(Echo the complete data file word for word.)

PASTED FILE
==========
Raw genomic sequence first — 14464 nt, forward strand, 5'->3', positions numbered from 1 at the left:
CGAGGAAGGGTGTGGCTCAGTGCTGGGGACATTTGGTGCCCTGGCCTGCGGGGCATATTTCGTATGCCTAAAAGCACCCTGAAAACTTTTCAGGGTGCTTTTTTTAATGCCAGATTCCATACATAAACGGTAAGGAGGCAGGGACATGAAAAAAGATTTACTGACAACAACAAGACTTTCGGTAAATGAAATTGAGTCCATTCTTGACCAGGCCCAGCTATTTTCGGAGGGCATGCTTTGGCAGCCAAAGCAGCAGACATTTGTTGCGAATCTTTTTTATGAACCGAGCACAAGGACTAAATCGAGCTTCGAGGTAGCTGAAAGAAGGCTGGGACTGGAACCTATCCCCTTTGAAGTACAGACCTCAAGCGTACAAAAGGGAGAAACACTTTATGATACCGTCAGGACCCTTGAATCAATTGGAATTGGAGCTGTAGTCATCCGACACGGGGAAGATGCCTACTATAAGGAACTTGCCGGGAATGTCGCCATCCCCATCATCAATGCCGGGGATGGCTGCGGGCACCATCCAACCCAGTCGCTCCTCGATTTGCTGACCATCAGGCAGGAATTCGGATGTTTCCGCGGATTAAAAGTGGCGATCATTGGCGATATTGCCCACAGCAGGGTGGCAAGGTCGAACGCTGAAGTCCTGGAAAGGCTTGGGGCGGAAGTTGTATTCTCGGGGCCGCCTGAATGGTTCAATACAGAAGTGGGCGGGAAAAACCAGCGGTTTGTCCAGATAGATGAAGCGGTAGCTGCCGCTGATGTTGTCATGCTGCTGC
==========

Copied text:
Raw genomic sequence first — 14464 nt, forward strand, 5'->3', positions numbered from 1 at the left:
CGAGGAAGGGTGTGGCTCAGTGCTGGGGACATTTGGTGCCCTGGCCTGCGGGGCATATTTCGTATGCCTAAAAGCACCCTGAAAACTTTTCAGGGTGCTTTTTTTAATGCCAGATTCCATACATAAACGGTAAGGAGGCAGGGACATGAAAAAAGATTTACTGACAACAACAAGACTTTCGGTAAATGAAATTGAGTCCATTCTTGACCAGGCCCAGCTATTTTCGGAGGGCATGCTTTGGCAGCCAAAGCAGCAGACATTTGTTGCGAATCTTTTTTATGAACCGAGCACAAGGACTAAATCGAGCTTCGAGGTAGCTGAAAGAAGGCTGGGACTGGAACCTATCCCCTTTGAAGTACAGACCTCAAGCGTACAAAAGGGAGAAACACTTTATGATACCGTCAGGACCCTTGAATCAATTGGAATTGGAGCTGTAGTCATCCGACACGGGGAAGATGCCTACTATAAGGAACTTGCCGGGAATGTCGCCATCCCCATCATCAATGCCGGGGATGGCTGCGGGCACCATCCAACCCAGTCGCTCCTCGATTTGCTGACCATCAGGCAGGAATTCGGATGTTTCCGCGGATTAAAAGTGGCGATCATTGGCGATATTGCCCACAGCAGGGTGGCAAGGTCGAACGCTGAAGTCCTGGAAAGGCTTGGGGCGGAAGTTGTATTCTCGGGGCCGCCTGAATGGTTCAATACAGAAGTGGGCGGGAAAAACCAGCGGTTTGTCCAGATAGATGAAGCGGTAGCTGCCGCTGATGTTGTCATGCTGCTGC